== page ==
Apple shares closed at a record high Tuesday, hitting triple digits for the first time since September 2012.
The expected release of the iPhone 6 in the coming weeks drove the Cupertino, Calif.-based company’s shares up to $100.68 in mid-afternoon trading Tuesday, before closing at $100.54, the company’s highest mark ever when taking into account the 7-for-1 stock split in June.
The stock rose 1.4 percent on the day and beat the previous record closing price of $702.10, or $100.30, when the split adjustment was made Sept. 19, 2012, days before the release of the iPhone 5.
Multiple reports indicate that Apple is holding an iPhone event Sept. 9, which coincides with the company’s pattern of releasing a new iPhone each of the past two years around mid-September.
"[The stock price] follows from both their performance over the last year and the perceived pipeline of products coming in the fall," said Raul De Arriz, national government sales manager for Small Dog Electronics, Waitsfield, Vt., one of the top Apple specialists in the country. "Apple has stated that they have the most exciting pipeline in 25 years coming this fall. If that is true, that should be reason enough for interest."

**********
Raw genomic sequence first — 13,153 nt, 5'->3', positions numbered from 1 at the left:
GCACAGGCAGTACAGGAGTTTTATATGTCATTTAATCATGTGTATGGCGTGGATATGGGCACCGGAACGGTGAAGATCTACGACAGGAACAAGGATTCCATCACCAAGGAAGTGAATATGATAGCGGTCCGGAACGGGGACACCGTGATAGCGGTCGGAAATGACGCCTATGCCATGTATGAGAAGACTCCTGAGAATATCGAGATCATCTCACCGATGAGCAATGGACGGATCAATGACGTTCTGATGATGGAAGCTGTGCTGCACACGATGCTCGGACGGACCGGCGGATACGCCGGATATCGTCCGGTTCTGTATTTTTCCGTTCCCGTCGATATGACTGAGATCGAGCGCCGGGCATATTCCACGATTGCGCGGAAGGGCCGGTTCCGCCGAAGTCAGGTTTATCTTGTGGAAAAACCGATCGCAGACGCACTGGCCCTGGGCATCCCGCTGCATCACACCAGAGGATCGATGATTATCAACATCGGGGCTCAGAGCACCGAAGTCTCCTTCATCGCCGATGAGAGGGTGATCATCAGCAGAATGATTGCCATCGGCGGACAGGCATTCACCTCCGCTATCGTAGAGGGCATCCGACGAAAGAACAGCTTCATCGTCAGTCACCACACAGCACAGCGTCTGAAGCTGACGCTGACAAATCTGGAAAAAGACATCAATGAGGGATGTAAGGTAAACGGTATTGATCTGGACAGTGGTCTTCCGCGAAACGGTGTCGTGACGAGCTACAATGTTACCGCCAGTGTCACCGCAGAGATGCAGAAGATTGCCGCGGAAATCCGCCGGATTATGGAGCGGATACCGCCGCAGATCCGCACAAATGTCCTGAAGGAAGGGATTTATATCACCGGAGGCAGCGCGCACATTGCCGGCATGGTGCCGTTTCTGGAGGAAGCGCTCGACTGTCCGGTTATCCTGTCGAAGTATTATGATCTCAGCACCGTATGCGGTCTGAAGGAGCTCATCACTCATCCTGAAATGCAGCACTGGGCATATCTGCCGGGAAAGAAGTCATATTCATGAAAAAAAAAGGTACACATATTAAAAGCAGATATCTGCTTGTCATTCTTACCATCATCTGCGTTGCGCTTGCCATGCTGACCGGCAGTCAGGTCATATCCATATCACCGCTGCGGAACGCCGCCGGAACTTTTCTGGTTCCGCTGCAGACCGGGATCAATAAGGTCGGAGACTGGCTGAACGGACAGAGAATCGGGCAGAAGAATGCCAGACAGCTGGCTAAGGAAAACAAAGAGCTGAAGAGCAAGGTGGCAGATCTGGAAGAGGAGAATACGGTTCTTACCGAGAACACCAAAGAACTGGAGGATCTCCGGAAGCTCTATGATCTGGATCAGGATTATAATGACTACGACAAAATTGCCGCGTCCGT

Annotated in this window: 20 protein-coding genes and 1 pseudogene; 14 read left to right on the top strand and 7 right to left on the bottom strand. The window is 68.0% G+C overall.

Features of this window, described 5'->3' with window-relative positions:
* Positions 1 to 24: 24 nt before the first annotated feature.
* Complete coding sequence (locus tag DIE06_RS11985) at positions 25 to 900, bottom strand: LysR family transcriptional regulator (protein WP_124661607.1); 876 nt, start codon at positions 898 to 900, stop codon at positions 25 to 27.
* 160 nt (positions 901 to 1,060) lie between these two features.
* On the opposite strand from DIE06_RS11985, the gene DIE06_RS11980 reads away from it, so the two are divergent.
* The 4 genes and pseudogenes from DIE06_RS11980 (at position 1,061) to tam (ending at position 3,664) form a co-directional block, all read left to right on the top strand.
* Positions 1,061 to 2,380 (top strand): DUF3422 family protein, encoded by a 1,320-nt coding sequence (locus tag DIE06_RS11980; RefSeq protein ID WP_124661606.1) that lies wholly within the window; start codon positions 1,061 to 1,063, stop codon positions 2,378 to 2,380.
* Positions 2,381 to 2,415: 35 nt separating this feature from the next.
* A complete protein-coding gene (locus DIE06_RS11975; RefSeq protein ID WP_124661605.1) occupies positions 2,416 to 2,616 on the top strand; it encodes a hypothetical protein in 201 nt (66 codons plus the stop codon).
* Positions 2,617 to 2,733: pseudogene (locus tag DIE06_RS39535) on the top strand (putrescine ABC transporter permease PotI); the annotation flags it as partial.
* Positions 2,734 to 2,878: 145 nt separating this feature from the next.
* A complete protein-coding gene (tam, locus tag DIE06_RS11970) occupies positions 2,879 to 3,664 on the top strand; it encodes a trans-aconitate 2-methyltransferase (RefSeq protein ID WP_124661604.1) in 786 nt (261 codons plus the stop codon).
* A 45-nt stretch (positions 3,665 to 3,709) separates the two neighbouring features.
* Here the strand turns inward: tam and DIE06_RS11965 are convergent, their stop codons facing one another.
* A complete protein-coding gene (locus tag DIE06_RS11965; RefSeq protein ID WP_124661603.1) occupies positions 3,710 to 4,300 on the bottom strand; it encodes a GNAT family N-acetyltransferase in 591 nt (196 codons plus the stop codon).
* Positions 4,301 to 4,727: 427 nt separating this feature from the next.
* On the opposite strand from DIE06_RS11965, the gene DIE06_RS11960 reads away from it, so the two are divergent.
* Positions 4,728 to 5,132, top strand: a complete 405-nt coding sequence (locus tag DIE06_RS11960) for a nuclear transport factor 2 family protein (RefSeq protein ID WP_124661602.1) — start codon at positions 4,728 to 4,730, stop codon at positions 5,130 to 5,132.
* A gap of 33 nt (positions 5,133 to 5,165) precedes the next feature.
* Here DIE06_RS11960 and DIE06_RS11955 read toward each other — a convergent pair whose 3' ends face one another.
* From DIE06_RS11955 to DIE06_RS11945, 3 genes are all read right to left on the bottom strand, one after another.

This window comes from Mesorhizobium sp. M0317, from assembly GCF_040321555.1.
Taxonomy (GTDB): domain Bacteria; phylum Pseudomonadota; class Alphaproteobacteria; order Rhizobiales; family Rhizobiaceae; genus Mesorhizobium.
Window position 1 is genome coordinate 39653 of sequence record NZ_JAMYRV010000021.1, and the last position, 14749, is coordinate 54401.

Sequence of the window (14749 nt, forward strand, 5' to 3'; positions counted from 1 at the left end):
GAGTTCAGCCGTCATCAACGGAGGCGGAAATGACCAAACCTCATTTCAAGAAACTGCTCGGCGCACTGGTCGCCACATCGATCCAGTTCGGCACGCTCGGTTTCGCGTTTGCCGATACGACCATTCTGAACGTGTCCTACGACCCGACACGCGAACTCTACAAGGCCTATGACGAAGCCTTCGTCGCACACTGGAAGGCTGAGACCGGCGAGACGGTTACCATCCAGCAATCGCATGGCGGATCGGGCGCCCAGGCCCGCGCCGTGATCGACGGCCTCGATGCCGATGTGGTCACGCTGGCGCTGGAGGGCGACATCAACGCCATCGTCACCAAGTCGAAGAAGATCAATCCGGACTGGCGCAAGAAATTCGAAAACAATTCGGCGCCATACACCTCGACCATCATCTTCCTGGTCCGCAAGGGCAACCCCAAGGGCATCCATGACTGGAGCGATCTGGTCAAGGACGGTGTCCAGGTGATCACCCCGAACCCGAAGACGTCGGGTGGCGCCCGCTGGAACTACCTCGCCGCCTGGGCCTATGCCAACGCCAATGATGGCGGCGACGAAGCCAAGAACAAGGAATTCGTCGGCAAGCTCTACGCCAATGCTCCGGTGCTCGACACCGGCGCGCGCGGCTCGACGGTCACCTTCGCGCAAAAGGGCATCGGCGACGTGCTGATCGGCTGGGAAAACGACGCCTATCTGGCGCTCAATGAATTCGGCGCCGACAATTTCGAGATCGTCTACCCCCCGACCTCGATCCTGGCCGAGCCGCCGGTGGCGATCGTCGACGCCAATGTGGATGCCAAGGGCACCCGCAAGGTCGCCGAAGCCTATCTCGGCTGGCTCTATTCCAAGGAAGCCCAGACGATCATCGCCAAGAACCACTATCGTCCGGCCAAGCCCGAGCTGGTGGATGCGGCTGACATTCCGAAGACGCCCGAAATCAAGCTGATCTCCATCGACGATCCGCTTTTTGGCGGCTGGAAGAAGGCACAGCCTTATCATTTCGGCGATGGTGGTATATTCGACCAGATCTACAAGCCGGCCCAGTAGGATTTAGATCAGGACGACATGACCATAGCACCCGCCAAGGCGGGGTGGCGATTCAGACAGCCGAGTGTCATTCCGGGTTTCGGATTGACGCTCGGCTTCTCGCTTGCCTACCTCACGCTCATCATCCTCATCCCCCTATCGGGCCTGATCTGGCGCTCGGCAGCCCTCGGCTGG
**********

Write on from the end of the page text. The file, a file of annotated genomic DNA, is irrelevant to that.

De Arriz is referring to a statement made by Apple Senior Vice President Eddy Cue in late May at the Code Conference, at which he said, "Later this year, we've got the best product pipeline that I've seen in my 25 years at Apple."
Apple’s sales over the past year has kept investor expectations at an all-time high, said De Arriz, adding that if Apple enters the wearable market as many are expecting he expects the company will do exceptionally well.
"Their performance has been stellar," he said. "It signifies that the market is confident in the company. Apple will continue to do OK because of their nature and attention to quality. Having said that, there is an expectation that these new products will come out soon. If there is a wearable, no one else is really making any inroads with that market, so if Apple does release a wearable, that will be integrated with their whole ecosystem. If that hits, that will have a big impact as well, so there is only upside right now."
Some industry players have said Apple has not had a truly innovative product since the passing of former company CEO Steve Jobs, but Apple partners see the stock price boost as an answer to those critics.
"If people thought that Apple was really a 'has-been' company, I don’t think the stock would have reached $100. People don’t buy stock speculating about a company if they think they can no longer innovate," said Michael Oh, CEO of Tech Superpowers, an Apple partner based in Boston. "It will be interesting to see what happens in September. All indications point to a really big release for the holidays."
PUBLISHED AUG. 20, 2014